When ever “it” does happen I’d love the document or announce “it” in any of these ways.

Regards, mummy.

…and it’s not even midday yet. Days like today when there is too much to do, not enough time (or motivation) to do it all, sibling rivalry is at an all time high and its meant to be an enjoyable weekend, I turn to quotes, both funny and inspirational, to pep up my step, and help me tend to the mountains of laundry and dishes and uni work and garden work waiting for me. Have a bit of a laugh and a bit of revelation, here at Happy Worker.

But it’s also one of those days where I forget that beyond being a mother, I am a wife too. Valentines day is coming up, already?? yes. My husband and I never really buy in to the whole Valentines hype out of personal choice. I clearly deserve fancy dinners, flowers and chocolates everyday. Don’t we all? Interestingly enough, I would choose a night in, sharing a home cooked meal and a funny (borderline lame) movie in our pajamas any day, over having to dress up, make a reservation for an over priced meal which doesn’t guarantee a satisfying meal at that (some portion sizes and their corresponding prices don’t always make sense to me), drop the kids off at the grandparents who are very happy to do so yet look like they have been run over by trucks when we pick the kids up after our somewhat unsatisfactory dining experience. Hrm.. I see this developing into a very interesting post, but because it is one of THOSE days, I must be off to thank my kids for not screaming at each other for a full 5 minutes and to make brunch for my best friend, I mean my boyfriend, I mean my husband.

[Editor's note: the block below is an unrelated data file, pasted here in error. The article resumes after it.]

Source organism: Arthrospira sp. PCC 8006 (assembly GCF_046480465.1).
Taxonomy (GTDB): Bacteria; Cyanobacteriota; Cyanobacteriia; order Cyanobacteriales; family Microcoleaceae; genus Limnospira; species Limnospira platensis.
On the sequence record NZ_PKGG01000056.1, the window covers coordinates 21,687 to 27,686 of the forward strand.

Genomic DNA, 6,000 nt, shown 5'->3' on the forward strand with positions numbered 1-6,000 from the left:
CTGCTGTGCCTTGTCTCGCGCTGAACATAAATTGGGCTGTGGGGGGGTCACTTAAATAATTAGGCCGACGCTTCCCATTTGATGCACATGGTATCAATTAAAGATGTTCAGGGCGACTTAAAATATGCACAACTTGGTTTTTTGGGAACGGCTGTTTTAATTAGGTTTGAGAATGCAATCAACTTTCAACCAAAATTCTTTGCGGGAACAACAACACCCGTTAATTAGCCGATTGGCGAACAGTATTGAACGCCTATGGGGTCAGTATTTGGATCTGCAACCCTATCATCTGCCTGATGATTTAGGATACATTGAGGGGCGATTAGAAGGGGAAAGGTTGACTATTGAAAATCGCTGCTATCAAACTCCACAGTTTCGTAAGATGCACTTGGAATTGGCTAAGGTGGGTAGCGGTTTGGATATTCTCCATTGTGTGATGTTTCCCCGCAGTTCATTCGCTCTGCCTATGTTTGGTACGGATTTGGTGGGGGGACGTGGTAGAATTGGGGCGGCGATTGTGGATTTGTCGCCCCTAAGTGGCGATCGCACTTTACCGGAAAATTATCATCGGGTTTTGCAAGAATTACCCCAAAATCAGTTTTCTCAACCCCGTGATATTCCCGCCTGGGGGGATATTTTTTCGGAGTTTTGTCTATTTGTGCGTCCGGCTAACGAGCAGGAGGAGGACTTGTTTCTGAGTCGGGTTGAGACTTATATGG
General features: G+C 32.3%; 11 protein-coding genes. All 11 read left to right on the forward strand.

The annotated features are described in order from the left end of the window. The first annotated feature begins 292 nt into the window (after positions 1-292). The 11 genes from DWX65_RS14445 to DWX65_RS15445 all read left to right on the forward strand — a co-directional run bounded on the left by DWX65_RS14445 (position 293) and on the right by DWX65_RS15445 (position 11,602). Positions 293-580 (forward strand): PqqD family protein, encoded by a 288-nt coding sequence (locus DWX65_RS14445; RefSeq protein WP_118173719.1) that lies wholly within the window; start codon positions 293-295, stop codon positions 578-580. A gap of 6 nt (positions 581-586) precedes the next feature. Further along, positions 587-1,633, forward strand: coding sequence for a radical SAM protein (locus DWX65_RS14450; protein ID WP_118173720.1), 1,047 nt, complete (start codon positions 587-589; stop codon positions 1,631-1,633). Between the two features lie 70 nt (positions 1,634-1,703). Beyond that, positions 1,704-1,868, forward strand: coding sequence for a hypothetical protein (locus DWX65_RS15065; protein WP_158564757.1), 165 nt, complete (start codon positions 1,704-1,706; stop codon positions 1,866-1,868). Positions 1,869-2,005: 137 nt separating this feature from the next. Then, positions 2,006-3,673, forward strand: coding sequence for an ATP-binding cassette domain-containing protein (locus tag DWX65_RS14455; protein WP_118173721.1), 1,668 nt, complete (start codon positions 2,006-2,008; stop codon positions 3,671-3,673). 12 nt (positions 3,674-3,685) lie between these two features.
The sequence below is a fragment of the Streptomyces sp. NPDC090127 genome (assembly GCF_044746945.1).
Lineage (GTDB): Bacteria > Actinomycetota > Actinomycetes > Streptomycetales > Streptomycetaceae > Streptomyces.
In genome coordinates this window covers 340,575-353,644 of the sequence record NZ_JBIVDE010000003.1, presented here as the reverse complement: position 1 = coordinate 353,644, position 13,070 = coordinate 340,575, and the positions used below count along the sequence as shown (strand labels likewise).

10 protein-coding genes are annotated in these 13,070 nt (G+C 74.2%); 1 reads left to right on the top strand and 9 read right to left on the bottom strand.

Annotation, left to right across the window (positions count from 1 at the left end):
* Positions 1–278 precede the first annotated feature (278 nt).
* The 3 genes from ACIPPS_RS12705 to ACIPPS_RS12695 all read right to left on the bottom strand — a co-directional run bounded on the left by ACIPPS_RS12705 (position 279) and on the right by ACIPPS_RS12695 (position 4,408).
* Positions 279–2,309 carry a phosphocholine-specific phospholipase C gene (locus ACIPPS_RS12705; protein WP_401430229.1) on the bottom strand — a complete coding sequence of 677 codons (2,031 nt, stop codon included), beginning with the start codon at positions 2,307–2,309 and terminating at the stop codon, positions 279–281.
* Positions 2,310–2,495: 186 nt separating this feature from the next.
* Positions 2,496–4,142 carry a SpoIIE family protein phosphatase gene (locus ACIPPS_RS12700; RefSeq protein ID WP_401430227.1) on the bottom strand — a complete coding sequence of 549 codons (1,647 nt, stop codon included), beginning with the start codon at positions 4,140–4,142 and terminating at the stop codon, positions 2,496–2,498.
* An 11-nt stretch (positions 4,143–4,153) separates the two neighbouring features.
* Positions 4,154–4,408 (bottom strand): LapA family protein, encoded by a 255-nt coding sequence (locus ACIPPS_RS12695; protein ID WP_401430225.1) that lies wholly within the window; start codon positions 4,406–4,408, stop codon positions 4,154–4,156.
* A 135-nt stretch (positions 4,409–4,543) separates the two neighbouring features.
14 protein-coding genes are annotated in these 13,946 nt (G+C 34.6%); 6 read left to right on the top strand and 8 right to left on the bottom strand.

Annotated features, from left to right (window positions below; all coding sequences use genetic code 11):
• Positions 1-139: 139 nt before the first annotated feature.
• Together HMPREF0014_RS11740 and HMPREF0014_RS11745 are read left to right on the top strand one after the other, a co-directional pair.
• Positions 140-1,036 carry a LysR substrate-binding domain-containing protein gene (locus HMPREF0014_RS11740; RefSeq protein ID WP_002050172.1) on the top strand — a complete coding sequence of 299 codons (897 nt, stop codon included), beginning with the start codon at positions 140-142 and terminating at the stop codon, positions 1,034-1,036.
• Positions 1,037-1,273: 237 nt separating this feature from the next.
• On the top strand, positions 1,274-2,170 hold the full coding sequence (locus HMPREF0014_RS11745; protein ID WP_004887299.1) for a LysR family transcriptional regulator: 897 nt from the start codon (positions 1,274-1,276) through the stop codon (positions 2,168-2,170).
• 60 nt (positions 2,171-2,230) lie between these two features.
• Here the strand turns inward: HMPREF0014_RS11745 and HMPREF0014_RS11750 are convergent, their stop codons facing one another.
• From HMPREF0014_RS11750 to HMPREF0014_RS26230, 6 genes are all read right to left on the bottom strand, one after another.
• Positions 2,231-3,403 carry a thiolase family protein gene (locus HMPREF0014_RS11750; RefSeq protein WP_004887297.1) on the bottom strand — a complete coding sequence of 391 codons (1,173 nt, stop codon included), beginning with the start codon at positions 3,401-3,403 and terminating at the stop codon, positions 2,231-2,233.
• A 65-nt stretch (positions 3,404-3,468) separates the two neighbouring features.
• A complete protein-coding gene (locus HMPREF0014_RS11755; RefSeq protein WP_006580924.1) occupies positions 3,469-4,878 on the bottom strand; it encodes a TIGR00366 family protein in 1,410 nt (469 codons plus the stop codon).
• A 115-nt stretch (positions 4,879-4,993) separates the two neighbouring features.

Regards, mummy.

my dad turns 60! I honestly thought he was closer to 54… woops! My dad hates presents and fuss so as usual we’re having a low key dinner for him on the weekend at one of our favourite thai restaurants.

My dad. A model of hard work, sacrifice, patience, unconditional love, protection, routine and dependability.

My brother and I often joke that I’m the chosen child because I seem to impress my dad no matter what I do and my older brother could cure cancer and my dad would still expect more from him. The longer I am a mother, the more I realise how much of an influence he has had on how I raise my children.